A senior lawyer in Asia asks what sort of considerations investors should have in mind when buying bitcoin, including legal issues, as the digital field continues to grab headlines.
Bitcoin recently pushed above $58,000 per coin and the area of digital assets continues to draw in heavy inflows. Some commentators say the area is becoming more mainstream, raising questions about what regular banks and major financial regulators are going to do.
In this article, Calvin Koo of international law firm Kobre & Kim talks about the investment case and risks from the viewpoint of Asia-based clients and advisors. The editors are pleased to share these views. Please jump into the conversation. The usual editorial disclaimers apply. Email email@example.com and firstname.lastname@example.org
Tesla’s 8 February announcement that it had bought $1.5 billion in bitcoin is the latest in a recent series of mainstream endorsements driving bitcoin’s price to new all-time highs, after a 300 per cent price surge in 2020. Just over a week later, bitcoin traded at $50,000 for the first time, with the total market value rising to $940 billion.
For investors previously unsure about bitcoin, these developments may shift their views from bitcoin being a scam or a curiosity at best to now being a serious asset worth considering for their portfolios.
An ultra-high net worth individual tracking this trend, whether to hedge, diversify, or ride a wave of high returns, will rely on family offices and other trusted advisors to make appropriate financial decisions. But these investors and their advisors should also seek knowledgeable counsel on legal exposure risks associated with bitcoin, particularly since, for many, this is a novel investment with new laws and regulations continuously sprouting across the globe.
For example, in Asia-Pacific, governments in key UHNW jurisdictions are regulating cryptocurrency trading platforms in line with global anti-money laundering standards. Following Singapore’s new regulation early last year, Korea announced its new law which is taking effect this March. Hong Kong and Dubai’s International Financial Centre also proposed new regulatory regimes for 2021.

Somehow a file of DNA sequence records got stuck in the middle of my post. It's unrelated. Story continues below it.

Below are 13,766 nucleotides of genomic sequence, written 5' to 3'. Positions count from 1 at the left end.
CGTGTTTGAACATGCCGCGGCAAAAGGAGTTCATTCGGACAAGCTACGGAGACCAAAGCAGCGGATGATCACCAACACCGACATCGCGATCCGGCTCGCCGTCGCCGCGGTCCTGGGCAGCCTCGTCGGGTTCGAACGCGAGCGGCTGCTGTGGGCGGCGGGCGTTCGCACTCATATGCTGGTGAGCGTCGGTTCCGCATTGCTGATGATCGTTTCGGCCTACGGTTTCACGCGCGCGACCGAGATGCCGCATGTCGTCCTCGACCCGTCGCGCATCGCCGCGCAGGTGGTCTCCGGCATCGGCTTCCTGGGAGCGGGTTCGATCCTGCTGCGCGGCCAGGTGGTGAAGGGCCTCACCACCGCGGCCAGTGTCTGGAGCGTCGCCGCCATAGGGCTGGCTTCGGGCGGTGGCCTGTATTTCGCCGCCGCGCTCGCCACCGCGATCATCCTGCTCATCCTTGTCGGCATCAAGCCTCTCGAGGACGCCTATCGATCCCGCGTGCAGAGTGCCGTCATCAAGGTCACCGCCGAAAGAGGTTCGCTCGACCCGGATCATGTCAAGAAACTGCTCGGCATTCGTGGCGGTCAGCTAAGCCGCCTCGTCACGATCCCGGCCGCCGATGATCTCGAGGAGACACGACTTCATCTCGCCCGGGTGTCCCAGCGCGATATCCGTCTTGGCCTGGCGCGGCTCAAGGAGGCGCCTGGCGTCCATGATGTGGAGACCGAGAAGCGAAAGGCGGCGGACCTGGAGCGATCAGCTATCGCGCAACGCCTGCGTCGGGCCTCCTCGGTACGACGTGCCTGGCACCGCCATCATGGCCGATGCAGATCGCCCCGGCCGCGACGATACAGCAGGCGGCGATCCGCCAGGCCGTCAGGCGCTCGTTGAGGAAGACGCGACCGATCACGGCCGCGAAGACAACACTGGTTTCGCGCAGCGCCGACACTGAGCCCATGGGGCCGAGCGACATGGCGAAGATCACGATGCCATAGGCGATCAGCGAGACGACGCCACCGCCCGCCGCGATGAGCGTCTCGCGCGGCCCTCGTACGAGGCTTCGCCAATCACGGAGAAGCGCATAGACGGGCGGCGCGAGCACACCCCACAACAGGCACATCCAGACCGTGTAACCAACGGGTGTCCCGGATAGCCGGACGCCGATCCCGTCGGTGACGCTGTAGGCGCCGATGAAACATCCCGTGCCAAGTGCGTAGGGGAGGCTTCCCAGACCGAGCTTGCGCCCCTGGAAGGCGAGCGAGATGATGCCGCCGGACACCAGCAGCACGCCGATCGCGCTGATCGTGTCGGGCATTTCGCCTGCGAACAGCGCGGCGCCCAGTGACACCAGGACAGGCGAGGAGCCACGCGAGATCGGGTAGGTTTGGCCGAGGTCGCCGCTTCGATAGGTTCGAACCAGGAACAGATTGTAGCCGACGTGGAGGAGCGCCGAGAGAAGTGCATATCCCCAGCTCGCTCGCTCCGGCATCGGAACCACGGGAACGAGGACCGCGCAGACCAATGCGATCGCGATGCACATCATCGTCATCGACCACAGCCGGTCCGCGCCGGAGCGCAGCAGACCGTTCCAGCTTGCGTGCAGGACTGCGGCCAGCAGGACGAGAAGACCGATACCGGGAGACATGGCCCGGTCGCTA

Although these laws may enhance UHNW individuals’ commercial confidence in dealing with new service providers and counterparties, there is potential downside legal risk. For example, the know-your-client features of these laws ease the ability of UHNW individuals’ adversaries to trace, and potentially freeze, an individual’s bitcoin holdings. In addition, UHNW individuals and their advisors should consider whether asset protection strategies designed to mitigate those risks inadvertently run afoul of any applicable AML, sanctions or tax laws.
Below are three key risk areas UHNWIs must keep in mind:
Many UHNW individuals rightly value their privacy and prefer opaque asset holdings due to security reasons. Those who are new to cryptocurrencies may harbour the common misconception that bitcoin offers safe anonymity. But bitcoin is not completely anonymous and, in many circumstances, is readily traceable. This is because bitcoin uses blockchain technology. A fundamental feature of that technology is that information recorded on the blockchain is immutable. This means that literally every transaction of bitcoin is recorded on publicly accessible non-centralised ledgers. Consequently, motivated governments and adverse individuals may be able to track and trace an individual’s bitcoin holdings and transactions through forensic analysis of public blockchain data.
Although use of pseudonyms to transact bitcoin offers some level of privacy protection, sophisticated investigators can often ascertain the true owner. For example, in jurisdictions where KYC regulations require crypto-exchanges to hold customer identification information, adversaries can potentially access that information through traditional investigatory and legal disclosure tools. Hong Kong, Korea and Singapore already impose KYC requirements on certain crypto-exchanges in different circumstances, with Hong Kong recently proposing an expansion of those requirements. The DIFC and other sophisticated jurisdictions committed to AML standards are likely to follow this cross-border trend. Thus, UHNW individuals interested in bitcoin should understand how KYC regulations designed to combat unlawful activity may also collaterally impact their legitimate privacy concerns.